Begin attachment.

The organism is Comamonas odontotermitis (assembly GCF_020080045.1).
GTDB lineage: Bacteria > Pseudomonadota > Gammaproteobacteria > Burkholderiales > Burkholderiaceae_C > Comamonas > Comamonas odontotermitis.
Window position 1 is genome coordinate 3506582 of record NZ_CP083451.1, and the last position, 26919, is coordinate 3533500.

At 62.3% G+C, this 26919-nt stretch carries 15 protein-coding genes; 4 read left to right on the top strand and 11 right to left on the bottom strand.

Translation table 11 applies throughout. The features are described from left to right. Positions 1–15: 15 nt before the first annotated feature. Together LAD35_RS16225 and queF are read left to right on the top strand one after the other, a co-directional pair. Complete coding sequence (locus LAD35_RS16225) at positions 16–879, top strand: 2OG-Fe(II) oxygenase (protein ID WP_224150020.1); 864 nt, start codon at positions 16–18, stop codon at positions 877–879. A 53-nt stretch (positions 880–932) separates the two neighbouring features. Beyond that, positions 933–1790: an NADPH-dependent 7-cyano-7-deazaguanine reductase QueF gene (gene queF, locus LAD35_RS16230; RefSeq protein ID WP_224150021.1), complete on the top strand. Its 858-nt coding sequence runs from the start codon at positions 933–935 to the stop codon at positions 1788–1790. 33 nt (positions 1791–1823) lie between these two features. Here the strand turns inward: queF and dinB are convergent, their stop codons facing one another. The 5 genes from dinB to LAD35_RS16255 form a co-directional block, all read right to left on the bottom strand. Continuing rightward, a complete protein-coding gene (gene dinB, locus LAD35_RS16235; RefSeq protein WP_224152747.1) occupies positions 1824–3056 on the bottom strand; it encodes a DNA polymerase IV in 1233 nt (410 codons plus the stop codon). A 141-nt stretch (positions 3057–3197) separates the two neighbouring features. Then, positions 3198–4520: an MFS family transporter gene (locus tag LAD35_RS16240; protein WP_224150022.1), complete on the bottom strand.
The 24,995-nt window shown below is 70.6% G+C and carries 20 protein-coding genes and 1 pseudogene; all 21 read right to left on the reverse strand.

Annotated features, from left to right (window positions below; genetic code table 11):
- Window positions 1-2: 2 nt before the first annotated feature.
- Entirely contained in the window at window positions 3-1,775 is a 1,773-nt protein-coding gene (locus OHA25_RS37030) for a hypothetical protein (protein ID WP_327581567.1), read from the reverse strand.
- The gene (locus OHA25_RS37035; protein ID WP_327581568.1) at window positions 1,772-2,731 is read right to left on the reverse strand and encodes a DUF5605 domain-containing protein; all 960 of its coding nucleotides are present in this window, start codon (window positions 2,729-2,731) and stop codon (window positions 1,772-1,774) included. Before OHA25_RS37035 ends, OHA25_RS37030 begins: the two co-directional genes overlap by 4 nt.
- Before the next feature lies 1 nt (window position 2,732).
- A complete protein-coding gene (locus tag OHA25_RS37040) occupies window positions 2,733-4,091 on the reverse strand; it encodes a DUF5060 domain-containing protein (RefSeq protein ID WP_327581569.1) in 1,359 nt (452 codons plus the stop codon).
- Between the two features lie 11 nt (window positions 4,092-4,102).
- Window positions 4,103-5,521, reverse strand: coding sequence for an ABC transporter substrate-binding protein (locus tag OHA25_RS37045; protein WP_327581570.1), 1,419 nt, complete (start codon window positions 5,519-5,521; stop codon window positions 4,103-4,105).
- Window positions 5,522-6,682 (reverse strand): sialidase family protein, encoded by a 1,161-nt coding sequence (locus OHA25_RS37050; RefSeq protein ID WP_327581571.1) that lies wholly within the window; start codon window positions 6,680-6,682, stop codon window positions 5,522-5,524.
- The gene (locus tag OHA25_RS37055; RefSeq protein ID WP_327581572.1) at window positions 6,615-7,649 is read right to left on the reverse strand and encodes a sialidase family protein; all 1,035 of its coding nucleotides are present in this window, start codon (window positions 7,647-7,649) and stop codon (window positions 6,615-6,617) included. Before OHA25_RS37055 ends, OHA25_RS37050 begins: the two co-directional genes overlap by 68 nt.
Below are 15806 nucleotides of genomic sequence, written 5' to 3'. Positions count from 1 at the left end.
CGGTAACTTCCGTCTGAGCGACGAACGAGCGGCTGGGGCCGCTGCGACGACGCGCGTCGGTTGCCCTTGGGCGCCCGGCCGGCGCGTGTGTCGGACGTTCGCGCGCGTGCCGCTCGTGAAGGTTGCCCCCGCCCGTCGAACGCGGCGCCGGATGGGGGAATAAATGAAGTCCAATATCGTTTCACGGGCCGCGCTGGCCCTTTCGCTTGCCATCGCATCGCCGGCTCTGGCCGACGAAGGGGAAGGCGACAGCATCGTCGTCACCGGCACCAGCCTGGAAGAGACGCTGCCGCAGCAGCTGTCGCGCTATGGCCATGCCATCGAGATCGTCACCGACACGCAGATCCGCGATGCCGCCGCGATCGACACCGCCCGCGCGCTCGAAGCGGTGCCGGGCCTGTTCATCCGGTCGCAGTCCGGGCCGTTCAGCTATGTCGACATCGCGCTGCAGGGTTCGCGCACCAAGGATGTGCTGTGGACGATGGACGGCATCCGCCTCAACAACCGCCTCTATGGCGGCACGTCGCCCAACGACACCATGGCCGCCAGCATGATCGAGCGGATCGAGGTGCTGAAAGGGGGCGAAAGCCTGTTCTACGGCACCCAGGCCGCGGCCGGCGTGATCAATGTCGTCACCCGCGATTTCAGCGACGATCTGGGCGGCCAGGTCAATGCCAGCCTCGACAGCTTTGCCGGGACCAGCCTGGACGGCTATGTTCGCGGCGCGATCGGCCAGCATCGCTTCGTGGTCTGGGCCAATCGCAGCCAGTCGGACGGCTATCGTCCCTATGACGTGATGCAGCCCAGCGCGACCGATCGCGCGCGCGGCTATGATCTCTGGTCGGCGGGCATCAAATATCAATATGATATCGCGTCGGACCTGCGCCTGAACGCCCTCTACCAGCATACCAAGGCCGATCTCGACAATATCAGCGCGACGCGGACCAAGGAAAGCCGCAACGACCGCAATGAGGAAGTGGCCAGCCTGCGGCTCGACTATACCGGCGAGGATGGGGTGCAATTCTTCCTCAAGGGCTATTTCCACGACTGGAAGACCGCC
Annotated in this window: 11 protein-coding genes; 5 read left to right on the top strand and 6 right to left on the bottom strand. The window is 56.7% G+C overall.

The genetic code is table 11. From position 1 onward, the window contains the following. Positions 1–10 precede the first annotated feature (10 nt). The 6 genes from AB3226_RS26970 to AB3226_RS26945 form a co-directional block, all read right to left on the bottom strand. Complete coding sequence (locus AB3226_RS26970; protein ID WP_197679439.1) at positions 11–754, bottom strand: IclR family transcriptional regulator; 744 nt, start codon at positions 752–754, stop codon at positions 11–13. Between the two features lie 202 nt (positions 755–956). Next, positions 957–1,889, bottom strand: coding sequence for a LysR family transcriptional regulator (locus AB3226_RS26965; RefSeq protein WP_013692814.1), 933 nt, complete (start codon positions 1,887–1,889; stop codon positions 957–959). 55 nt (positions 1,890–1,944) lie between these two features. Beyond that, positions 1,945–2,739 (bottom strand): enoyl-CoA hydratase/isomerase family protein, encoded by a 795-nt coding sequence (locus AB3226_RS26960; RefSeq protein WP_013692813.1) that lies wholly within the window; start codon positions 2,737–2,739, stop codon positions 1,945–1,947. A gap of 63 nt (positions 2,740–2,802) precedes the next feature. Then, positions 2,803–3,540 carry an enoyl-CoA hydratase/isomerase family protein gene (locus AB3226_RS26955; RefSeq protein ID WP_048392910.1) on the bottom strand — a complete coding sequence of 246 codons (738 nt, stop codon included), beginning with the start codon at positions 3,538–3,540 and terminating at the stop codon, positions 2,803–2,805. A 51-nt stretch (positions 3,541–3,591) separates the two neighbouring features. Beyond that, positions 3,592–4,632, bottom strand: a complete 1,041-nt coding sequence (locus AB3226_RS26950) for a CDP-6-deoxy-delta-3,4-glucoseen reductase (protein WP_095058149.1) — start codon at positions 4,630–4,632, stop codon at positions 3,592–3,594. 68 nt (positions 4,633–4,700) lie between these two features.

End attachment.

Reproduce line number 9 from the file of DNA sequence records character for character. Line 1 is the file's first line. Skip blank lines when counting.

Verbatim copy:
- Entirely contained in the window at window positions 3-1,775 is a 1,773-nt protein-coding gene (locus OHA25_RS37030) for a hypothetical protein (protein ID WP_327581567.1), read from the reverse strand.